Mrs. Tamako Yamaguchi/山口玉子 and her daughter Haruka/晴香
Last Monday, December 6th, I traveled to the Izu Peninsula for the second time in eight days.
The occasion was my third visit to Yamaguchi Benihoppe Strawberry Farm.
Their daughter, Haruka (she is also a student of mine at University!), was on hand to pick me up at Mishima JR Station and drive me all the way to Nirayama/韮山 in Izu No Kuni City/伊豆の国市.
It was another gorgeous day of that unending Autumn and Mount Fuji kept an eye on us all the time!
Her father, Mitsuo/光雄, being away to a meeting ,Haruka had arranged the interview with her mother who knows as much as her husband.
When we arrived at her home (above picture) her mother, Tamako/玉子, was still busy in one of their greenhouses, so we took a leisurely tour of their home and the neighborhood.
The strawberry packages storeroom.
Plenty of work every morning!
The strawberries are usually picked early every morning, sorted, packed and stored into a large refrigerator before being sent and delivered the next morning.
Near their home I noticed the sign of an abandoned yakiniku restaurant. The name of the sake advertized, Kikugenji/菊源氏 was from a brewery in Izu Peninsula which has been absorbed by Bandai Brewery/万代酒造 quite some time ago. It must have been abandoned a long time ago!
Just next to their home again is the entrance to a shinto shrine called Wakamiya Jinja/若宮神社.
If you look carefully around you will found many of them tucked away in the Japanese countryside!
This one is not that old by Japanese standards (1926), but it did look venerable!
Her mother finally joined us and we all went to one of their many greenhouses.
You will find a box in front of every greenhouse. They are beehives. Mr. Yamaguchi does not bother about frills and makes his boxes practical. The bees don’t seem to mind! The latter are very peaceful, used as they are to humans.
Usually other growers will borrow such boxes for a fee.
Strawberry culture might be possible without the bees, but you will never obtain large fruit of a regular shape!
Those “bee boxes” don’t look much from the outside, but they are so valuable that they have to secured against theft (unfortunately it regularly happens!)!
A very small exit from the beehive and a slightly larger entrance into the greenhouse.
Inside the greenhouse. A lot of green foliage, but don’t worry, plenty of strawberries can be found under it!
On the average each plant produces 20 crops!
Each grower has his/her own techniques.
The Yamaguchis keep the inner temperature at nearly 30 degrees Celsius with this apparatus.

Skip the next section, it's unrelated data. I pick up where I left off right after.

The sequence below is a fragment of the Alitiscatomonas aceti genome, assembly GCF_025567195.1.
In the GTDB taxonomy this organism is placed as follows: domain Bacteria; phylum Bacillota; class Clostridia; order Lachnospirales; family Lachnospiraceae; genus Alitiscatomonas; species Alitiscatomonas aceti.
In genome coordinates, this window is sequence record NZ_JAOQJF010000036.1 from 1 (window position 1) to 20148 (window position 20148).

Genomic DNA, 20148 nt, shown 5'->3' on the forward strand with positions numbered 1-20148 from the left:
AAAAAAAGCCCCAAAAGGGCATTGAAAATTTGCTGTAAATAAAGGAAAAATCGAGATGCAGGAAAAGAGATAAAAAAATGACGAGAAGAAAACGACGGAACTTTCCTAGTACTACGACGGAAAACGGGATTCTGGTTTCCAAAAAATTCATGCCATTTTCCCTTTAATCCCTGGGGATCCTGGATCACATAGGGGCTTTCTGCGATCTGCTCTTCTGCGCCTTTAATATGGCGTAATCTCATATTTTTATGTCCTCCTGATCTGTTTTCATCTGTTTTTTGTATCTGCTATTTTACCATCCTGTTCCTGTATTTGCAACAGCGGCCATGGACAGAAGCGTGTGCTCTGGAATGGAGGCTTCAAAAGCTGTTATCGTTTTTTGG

This apparatus will distribute carbon dioxide gas to help fruition.
It is carefully used and as little as possible. The Yamaguchis understand they cannot avoid using it but they do so sparsely and with utmost care.
As a rule, the Yamaguchis do not use pesticides from the very moment the plants are transfered to soil inside the greenhouses. They fight pests in many ways: these sticky yellow cards will catch a lot of insects, especially flies. The bees practically never get caught as they are placed well above the plants. They also use natural enemies such as ladybugs.
These traps are usually devised for mice, but placed atop the beehives, they will catch nastier enemies!
Giant carnivorous wasps/suzumebachi/雀蜂 and what else!
At night they have to surround the greenhouses with electric wires to fend off hakubishin/白鼻芯/civets! Those pests (they can eat a whole crop in a single night!) found their way into Japan through our very Prefecture in 1945 when pets from China were abandoned into the wild!
The space between the rows is filled with rice husks to absorb excess humidity and allow for easier harvesting.
A bee pollinating a flower.
They produce top-class honey!
A view of the strawberries in the afternoon which had been harvesting the morning.
Because of the very large demand for Christmas cakes, the small round strawberries are the most expensive in this season.
After Christmas, the plants will be regularly pruned to allow only for large strawberries.
But I was offered no less than 4 boxes of these great large specimens!
They are always packed with their sepals, otherwise they would lose half of their Vitamin C and nutrients within half an hour.
Strawberries without their sepals in cakes are not that good for the body, whereas half a dozen medium ones (with their sepals) pack enough Vitamin C for a whole day!
Yamaguchi Benihoppe Strawberry Farm
410-2114, Izu no Kuni, Nan-jo, 8
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